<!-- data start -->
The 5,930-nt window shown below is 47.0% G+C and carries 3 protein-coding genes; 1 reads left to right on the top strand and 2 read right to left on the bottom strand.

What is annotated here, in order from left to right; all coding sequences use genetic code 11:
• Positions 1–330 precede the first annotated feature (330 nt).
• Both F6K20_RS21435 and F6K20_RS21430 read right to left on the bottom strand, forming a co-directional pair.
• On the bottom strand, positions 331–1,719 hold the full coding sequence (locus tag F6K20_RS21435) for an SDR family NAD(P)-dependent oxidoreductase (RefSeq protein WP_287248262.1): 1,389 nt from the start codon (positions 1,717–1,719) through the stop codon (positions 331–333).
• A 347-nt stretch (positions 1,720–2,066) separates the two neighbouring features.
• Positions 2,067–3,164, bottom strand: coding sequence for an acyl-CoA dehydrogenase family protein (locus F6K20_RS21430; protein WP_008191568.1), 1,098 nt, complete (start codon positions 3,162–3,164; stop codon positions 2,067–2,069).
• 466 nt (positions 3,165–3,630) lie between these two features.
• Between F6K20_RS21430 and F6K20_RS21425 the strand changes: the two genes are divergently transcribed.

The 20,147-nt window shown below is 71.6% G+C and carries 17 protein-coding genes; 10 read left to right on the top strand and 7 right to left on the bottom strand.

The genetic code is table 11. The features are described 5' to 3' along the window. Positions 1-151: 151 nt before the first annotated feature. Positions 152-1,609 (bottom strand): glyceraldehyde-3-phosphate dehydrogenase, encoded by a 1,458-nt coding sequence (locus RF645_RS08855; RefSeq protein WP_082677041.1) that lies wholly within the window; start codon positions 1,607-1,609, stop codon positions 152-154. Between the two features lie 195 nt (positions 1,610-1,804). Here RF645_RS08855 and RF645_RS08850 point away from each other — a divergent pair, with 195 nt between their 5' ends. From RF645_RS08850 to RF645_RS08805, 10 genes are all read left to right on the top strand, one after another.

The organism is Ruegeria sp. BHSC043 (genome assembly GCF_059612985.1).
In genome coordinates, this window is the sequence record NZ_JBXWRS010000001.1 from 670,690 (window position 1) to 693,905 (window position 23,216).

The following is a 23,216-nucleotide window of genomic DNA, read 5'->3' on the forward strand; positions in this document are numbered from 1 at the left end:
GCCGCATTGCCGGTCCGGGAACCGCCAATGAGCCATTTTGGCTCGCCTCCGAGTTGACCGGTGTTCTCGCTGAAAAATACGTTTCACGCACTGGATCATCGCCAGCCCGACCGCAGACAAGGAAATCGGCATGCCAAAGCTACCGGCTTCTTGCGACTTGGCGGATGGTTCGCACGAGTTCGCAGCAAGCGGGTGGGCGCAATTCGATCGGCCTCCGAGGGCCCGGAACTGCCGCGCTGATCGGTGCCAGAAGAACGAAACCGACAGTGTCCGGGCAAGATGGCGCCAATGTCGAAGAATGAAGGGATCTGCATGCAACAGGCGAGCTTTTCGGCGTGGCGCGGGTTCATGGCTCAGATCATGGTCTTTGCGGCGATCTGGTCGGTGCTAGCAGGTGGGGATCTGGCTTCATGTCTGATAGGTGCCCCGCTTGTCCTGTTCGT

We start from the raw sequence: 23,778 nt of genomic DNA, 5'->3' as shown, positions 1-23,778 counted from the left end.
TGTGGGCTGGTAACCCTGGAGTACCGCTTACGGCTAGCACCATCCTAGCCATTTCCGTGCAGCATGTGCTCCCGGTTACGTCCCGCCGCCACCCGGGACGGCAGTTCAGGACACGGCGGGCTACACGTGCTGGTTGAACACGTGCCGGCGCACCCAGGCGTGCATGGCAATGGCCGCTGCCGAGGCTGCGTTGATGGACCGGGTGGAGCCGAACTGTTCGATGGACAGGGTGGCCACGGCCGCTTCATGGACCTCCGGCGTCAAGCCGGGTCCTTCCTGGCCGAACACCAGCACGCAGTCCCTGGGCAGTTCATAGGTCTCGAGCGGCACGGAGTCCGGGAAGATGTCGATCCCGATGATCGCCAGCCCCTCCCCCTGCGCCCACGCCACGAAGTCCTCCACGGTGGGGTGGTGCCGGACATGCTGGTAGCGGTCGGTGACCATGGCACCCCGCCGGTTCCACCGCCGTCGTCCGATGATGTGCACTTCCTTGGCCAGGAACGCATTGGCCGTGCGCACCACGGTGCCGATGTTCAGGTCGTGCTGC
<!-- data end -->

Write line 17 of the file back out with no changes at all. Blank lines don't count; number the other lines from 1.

TGTGGGCTGGTAACCCTGGAGTACCGCTTACGGCTAGCACCATCCTAGCCATTTCCGTGCAGCATGTGCTCCCGGTTACGTCCCGCCGCCACCCGGGACGGCAGTTCAGGACACGGCGGGCTACACGTGCTGGTTGAACACGTGCCGGCGCACCCAGGCGTGCATGGCAATGGCCGCTGCCGAGGCTGCGTTGATGGACCGGGTGGAGCCGAACTGTTCGATGGACAGGGTGGCCACGGCCGCTTCATGGACCTCCGGCGTCAAGCCGGGTCCTTCCTGGCCGAACACCAGCACGCAGTCCCTGGGCAGTTCATAGGTCTCGAGCGGCACGGAGTCCGGGAAGATGTCGATCCCGATGATCGCCAGCCCCTCCCCCTGCGCCCACGCCACGAAGTCCTCCACGGTGGGGTGGTGCCGGACATGCTGGTAGCGGTCGGTGACCATGGCACCCCGCCGGTTCCACCGCCGTCGTCCGATGATGTGCACTTCCTTGGCCAGGAACGCATTGGCCGTGCGCACCACGGTGCCGATGTTCAGGTCGTGCTGC